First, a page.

"I always follow the development of a new car very closely," he explained, "especially with so many new regulations waiting in the wings. I am very anxious to hear how it's going. Actually I saw the car last January, or even December - around about ten months ago - and it will be interesting to see the changes when I go back to the factory to follow up.

"At the moment it is looking good, but what does that mean? Absolutely nothing, because you have no idea what the others are doing, so it's not even worth mentioning. In Barcelona we were able to put some mileage on the car - we had quite a few things on the car for next year and we've tried some general things too, as you can start to learn about the tyres.

"Although it was this year's car and this year's aerodynamics, we've been running with such low downforce that it represents what it will be like next year. It's not exact but you can start to try fundamental things like how the tyres work, learning about them step-by-step, because new tyres are always very complex to understand.

"I haven't given up on the team, not at all. I am still very motivated and it would be the greatest for me if I could help this team to some good success. Going back to the 'glory days' will be a bit difficult in the situation nowadays, but still to have some good success would be a very nice thing for me."

Admitting that running around in the mid-to-rear of the field is 'something that you have to get used to', Rosberg is equally clear that his determination to follow in the wheeltracks of close friend and former junior formulae sparring partner Lewis Hamilton and lift the sport's ultimate trophy continues to burn every bit as brightly as ever.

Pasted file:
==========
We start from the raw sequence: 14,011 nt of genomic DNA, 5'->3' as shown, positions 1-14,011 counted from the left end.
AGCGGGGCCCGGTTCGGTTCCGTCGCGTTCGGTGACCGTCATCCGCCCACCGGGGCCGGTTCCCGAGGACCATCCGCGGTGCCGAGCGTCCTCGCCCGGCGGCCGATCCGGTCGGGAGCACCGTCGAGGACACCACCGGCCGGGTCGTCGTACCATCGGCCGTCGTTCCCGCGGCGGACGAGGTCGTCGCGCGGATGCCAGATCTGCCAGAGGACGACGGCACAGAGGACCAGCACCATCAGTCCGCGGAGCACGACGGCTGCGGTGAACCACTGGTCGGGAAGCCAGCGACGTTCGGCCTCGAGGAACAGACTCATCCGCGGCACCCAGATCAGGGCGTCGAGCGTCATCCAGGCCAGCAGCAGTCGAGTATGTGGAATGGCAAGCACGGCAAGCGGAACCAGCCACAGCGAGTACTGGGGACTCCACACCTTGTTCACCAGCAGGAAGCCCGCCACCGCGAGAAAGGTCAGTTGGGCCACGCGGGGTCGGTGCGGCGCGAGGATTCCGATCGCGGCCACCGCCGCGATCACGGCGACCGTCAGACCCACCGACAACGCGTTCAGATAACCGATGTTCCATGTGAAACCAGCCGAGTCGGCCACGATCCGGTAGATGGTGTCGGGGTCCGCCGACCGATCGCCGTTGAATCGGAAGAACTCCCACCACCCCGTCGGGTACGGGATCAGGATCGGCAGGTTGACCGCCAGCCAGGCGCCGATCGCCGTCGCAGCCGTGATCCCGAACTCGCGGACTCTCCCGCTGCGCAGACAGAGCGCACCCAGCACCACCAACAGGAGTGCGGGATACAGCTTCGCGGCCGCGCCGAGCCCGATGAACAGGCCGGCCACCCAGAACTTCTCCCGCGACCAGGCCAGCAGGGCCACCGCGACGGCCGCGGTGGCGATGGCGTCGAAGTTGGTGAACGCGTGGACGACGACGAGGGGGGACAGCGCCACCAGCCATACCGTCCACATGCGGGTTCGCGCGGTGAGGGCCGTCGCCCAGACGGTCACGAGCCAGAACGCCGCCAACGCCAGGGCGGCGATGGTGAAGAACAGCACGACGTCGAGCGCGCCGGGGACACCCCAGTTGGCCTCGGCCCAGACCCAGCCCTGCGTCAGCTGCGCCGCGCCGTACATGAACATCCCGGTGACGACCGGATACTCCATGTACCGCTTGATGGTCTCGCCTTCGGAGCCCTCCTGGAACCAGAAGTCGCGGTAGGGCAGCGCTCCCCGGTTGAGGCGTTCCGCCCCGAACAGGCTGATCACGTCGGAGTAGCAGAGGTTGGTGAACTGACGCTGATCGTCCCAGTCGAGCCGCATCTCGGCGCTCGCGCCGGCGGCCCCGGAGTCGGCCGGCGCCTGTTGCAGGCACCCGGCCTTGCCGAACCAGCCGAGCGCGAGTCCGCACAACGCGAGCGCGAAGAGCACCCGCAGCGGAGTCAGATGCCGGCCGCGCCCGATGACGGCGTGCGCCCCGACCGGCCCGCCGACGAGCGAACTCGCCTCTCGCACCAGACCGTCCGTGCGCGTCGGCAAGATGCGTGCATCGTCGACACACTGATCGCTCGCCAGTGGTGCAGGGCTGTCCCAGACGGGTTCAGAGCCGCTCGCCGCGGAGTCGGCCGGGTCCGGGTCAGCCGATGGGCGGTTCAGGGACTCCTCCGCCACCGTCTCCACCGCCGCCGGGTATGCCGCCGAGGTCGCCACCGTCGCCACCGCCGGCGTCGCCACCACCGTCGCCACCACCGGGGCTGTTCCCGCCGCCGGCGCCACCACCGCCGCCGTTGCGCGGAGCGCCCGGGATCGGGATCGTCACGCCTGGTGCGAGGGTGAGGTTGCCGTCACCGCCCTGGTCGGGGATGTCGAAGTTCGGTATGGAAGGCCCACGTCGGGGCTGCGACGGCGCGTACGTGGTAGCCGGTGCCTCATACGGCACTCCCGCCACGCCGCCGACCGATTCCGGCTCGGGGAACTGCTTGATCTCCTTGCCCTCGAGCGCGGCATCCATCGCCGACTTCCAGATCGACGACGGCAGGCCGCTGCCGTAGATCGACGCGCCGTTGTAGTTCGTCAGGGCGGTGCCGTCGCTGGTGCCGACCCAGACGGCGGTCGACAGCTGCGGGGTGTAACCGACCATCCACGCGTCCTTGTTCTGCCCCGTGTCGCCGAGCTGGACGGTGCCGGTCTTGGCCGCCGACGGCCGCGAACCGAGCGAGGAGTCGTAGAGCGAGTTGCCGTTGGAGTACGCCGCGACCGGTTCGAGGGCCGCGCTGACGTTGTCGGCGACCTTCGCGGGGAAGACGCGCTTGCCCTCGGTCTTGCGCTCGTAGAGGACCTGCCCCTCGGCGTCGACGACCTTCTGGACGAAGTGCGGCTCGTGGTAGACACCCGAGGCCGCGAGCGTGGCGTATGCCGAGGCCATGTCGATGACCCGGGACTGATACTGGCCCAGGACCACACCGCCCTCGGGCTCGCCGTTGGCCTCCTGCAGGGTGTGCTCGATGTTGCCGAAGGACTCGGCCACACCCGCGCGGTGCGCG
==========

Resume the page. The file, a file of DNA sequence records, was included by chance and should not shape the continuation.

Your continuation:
The son of 1982 F1 World Champion Keke Rosberg has remained loyal to Williams for longer than most believe he should have - now he just hopes that fidelity will be rewarded in terms of on-track results, and sooner rather than later.

"Next year the cars are going to be completely spread out again because everybody starts from zero, so I will tell you halfway through next year if I regret it or not," he mused. "It would be fantastic if the team could change their course. All these years you just build on the car that you had the year before, copy other people and try to improve more than others - but now it's a different game because everybody starts from zero, with a completely new concept.

"I hope that the people at Williams can take advantage of this situation; that would be great. I am not asking for a world championship-winning car, just a car that gives me the opportunity to finish in the points consistently - and a couple of podiums would be the icing on the cake. The chances are there, for sure. Should '09 not turn out as I hope it will, then naturally I will have to re-think my position for 2010.

"Every time I went out racing I had the chance to win, and now it's been three years where I go out and know that there is no way I can win or even come close. It's a difficult thing, but that's the way F1 is and I accepted that only four people have the chance to win every race and you just have to do your best and keep on getting stronger - and hopefully one day you become one of those four people.

"I am a better driver now than I have ever been. I believe in myself and I am convinced that I have what it takes to get to the very top. It just seems I have to be a bit patient..."